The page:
1. A basket. See Skep. [Obs. or Prov. Eng. & Scot.]
2. A basket on wheels, used in cotton factories.
3. Mining An iron bucket, which slides between guides, for hoisting mineral and rock.
4. Sugar Manuf. A charge of sirup in the pans.
5. A beehive; a skep.
Skip, v. i. [imp. & p. p. Skipped p. pr. & vb. n. Skipping.]
1. To leap lightly; to move in leaps and hounds; -- commonly implying a sportive spirit.
The lamb thy riot dooms to bleed to-day,
Had he thy reason, would he skip and play? --Pope.
So she drew her mother away skipping, dancing, and frisking fantastically. --Hawthorne.
2. Fig.: To leave matters unnoticed, as in reading, speaking, or writing; to pass by, or overlook, portions of a thing; -- often followed by over.
Skip, v. t.
1. To leap lightly over; as, to skip the rope.
2. To pass over or by without notice; to omit; to miss; as, to skip a line in reading; to skip a lesson.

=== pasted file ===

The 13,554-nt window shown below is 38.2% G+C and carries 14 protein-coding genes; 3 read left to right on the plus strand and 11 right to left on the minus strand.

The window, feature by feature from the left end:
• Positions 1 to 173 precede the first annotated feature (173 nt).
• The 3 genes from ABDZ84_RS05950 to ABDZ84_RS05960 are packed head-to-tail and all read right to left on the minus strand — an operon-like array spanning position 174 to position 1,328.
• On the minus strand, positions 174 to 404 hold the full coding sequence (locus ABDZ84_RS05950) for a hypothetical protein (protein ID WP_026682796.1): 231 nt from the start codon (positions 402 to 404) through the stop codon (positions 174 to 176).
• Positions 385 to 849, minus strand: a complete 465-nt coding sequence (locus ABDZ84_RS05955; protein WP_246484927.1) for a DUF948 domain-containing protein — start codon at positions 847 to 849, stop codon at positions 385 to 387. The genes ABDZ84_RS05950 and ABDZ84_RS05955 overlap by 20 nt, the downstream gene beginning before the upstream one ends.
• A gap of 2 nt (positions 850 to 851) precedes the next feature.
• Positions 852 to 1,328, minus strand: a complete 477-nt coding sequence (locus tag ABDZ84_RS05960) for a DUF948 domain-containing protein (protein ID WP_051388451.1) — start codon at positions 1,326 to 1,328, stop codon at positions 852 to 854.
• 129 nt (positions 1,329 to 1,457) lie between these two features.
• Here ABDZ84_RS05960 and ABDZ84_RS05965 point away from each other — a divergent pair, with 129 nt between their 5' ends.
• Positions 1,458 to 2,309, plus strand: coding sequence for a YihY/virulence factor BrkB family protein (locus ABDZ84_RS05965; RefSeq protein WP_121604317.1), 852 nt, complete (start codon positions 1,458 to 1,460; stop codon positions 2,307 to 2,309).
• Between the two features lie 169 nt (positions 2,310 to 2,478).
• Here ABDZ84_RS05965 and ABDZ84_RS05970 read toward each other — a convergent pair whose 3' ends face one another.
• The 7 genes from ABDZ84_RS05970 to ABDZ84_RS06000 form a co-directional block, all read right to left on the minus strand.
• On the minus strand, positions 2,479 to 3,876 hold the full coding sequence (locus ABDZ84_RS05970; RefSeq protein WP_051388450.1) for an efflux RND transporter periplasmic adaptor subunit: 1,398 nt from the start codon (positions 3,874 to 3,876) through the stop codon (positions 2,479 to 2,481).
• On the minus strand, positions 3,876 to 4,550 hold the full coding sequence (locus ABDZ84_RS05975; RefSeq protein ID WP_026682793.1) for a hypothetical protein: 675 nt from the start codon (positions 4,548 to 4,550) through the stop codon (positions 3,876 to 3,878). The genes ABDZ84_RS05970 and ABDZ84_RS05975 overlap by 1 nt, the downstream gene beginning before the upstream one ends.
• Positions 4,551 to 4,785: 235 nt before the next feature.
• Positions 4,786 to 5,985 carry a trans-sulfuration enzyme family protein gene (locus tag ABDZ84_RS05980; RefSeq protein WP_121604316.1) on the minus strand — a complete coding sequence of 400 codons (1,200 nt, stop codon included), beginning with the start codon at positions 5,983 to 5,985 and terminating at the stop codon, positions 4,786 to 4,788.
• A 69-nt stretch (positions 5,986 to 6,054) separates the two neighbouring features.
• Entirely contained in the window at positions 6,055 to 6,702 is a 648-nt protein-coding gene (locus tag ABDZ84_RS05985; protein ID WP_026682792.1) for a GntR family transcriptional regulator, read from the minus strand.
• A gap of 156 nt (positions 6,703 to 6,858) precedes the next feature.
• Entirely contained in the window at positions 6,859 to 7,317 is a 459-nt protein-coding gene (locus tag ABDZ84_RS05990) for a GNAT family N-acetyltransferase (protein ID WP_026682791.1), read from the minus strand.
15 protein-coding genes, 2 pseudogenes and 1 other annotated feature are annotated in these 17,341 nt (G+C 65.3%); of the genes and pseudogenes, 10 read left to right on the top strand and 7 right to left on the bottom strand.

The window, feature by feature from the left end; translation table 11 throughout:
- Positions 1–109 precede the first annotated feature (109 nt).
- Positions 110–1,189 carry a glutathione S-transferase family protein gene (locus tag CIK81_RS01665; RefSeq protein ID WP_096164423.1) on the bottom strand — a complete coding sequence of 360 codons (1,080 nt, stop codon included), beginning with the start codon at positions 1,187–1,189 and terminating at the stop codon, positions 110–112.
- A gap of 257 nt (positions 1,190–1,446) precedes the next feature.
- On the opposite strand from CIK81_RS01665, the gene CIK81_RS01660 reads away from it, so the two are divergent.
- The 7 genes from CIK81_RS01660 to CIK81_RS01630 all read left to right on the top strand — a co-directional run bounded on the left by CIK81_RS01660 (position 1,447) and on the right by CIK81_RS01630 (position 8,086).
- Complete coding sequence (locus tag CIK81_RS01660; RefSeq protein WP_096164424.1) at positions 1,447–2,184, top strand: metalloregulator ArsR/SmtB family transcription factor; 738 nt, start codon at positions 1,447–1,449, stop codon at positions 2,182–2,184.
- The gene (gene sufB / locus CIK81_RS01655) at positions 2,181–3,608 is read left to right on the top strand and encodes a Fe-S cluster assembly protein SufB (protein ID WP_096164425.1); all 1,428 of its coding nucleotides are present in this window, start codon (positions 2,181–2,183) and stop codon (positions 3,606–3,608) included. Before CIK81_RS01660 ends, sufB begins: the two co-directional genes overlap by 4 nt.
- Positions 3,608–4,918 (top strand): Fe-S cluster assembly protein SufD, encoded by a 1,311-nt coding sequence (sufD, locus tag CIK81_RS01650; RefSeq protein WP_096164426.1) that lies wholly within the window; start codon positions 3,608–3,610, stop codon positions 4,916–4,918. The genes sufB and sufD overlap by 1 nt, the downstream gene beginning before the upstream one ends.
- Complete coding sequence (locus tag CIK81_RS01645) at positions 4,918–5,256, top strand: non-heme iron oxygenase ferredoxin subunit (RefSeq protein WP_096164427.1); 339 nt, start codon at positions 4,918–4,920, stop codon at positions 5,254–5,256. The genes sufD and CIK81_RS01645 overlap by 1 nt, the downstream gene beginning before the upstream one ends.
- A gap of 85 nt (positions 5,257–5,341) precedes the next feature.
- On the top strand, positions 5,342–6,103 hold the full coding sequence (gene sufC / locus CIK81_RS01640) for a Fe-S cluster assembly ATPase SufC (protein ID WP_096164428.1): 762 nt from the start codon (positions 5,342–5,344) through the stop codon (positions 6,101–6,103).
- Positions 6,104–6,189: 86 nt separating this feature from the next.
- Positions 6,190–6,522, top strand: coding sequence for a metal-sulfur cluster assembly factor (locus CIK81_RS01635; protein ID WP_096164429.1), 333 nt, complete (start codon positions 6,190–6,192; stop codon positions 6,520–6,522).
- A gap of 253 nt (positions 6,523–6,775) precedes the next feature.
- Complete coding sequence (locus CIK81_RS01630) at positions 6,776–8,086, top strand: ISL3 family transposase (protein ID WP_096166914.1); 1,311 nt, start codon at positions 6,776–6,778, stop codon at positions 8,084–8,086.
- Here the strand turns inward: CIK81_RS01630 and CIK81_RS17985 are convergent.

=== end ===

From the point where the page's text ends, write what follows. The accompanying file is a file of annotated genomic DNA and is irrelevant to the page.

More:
They who have a mind to see the issue may skip these two chapters. --Bp. Burnet.
3. To cause to skip; as, to skip a stone. [Colloq.]
1. A light leap or bound.
2. The act of passing over an interval from one thing to another; an omission of a part.
3. Mus. A passage from one sound to another by more than a degree at once.
Skip kennel, a lackey; a footboy. [Slang.] --Swift.
Skip mackerel. Zool. See Bluefish, 1.
n 1: a gait in which steps and hops alternate
2: a mistake resulting from neglect [syn: omission]
v 1: bypass; "He skipped a row in the text and so the sentence
was incomprehensible" [syn: jump, pass over, skip
2: intentionally fail to attend; "cut class" [syn: cut]
3: jump lightly [syn: hop, hop-skip]
4: leave suddenly; "She persuaded him to decamp"; "skip town"
[syn: decamp, vamoose]
5: bound off one point after another [syn: bound off]
6: cause to skip over a surface; "Skip a stone across the pond"
[syn: skim, skitter]
[also: skipping, skipped]